ABC may have found the perfect magic spell to cure long mid-season breaks of “Once Upon a Time.”
The network has given the nod to a potential spinoff series of the hit fairy tale show that could feature the popular literary character of Alice set in Wonderland. And they want popular genre writer Jane Espenson to head it up with “Prison Break” producer Zack Estrin.
Alice, of course, is one of the few fairytale characters that have not been shown on “Once” as of yet, nor are there any immediate plans to. And the idea for the Wonderland spinoff is designed to take place after the curse created Storybrooke, but will also include flashbacks. That could mean a return of Barbara Hershey, who played Cora (and the Queen of Hearts).
The move is good news for Estrin, who is coming off a disappointing run in “Zero Hour,” which ABC canned after just a handful of episodes. He was also an executive producer or co-executive producer in a couple other short-lived series for ABC as well, including “The River” and “No Ordinary Family.”
Estrin, of course, is probably best known for his producing work on “Prison Break” as well as “Tru Calling” and “Charmed.” He has also written many episodes for the shows he produced.
Espenson has a long and amazing career in science-fiction. Besides her current work as a consulting producer and writer for “Once Upon a Time,” Espenson has also been a writer or a producer for shows such as “Game of Thrones,” “Caprica,” “Torchwood,” “Battlestar Galactica,” “Tru Calling” and “Buffy the Vampire Slayer” among others. She was nominated for an Emmy in 2009 for the “Battlestar Galactica” short “The Face of the Enemy,” which she was an executive producer on.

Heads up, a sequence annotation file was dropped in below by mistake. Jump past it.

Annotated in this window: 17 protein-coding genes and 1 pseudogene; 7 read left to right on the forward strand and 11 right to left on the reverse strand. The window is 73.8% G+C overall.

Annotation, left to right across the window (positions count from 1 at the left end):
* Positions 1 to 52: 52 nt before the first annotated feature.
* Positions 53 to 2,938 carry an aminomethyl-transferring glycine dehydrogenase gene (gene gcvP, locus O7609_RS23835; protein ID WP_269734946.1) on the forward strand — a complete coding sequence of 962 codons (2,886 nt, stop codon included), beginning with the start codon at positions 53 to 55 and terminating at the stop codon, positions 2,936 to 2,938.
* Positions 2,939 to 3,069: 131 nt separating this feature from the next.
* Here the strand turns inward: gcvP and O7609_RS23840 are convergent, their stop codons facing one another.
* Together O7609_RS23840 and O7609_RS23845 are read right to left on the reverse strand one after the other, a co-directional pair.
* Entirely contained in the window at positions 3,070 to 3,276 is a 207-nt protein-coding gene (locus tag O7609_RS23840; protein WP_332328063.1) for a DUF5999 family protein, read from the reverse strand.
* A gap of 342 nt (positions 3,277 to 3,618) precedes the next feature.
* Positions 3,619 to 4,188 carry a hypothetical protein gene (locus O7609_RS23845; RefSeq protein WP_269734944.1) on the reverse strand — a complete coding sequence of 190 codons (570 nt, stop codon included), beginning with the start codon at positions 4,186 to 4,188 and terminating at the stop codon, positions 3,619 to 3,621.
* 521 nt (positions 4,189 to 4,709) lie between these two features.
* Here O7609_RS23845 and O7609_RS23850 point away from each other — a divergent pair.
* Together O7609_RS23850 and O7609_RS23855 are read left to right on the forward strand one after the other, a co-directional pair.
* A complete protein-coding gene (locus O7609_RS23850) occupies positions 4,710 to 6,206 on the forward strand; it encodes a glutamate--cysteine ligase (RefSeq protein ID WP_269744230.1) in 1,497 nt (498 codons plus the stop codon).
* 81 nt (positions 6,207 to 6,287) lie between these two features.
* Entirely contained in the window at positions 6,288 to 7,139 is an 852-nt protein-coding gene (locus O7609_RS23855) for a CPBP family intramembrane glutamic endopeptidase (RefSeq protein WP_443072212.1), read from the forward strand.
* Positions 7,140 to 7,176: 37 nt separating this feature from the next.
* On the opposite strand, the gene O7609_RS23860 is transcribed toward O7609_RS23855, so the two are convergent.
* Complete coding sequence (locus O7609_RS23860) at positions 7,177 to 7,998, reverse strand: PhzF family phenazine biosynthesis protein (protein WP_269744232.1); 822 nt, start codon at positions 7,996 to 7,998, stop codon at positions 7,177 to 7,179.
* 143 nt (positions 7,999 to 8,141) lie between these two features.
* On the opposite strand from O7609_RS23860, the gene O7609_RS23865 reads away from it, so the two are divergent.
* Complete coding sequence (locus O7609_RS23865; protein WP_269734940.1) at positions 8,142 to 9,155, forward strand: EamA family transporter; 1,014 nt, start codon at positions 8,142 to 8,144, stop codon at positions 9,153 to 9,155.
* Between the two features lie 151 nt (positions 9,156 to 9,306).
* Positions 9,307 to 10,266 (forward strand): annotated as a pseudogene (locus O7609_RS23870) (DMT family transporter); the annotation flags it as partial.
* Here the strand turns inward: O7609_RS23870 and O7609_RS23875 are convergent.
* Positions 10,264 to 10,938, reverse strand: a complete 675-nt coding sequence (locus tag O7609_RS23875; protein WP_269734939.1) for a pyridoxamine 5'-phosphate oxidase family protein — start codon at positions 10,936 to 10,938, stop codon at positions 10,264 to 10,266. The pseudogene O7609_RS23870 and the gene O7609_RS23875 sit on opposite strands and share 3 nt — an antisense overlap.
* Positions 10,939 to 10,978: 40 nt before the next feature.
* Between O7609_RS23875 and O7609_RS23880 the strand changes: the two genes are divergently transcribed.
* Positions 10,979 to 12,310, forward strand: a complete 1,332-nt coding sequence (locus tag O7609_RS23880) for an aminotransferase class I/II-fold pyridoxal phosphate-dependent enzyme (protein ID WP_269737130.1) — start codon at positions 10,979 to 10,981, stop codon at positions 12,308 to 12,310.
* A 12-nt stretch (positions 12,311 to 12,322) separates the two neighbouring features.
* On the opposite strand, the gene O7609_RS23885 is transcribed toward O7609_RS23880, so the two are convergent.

In the meantime, “Once Upon a Time” has some serious catching up to do. Audience for the show is down nearly 10 percent from last year, and it’s now trailing NBC’s “Revolution” as network television’s top genre show. In February, it fell out of network television’s top 30 and is currently tied with fellow ABC comedy “The Middle” in household viewership.
Filming on a pilot, written by “Once” creators Edward Kitsis and Adam Horowitz, with a pilot set to begin filming in April in Vancouver. ABC will then decide whether to commission a short-run first season that could make its debut before the end of the year.
The project is also a great sign that despite a smaller audience finding “Once” on Sundays, ABC is staying confident with the show, and is expected to order a third season of the drama.
“Once Upon a Time” airs Sundays at 8 p.m. ET on ABC.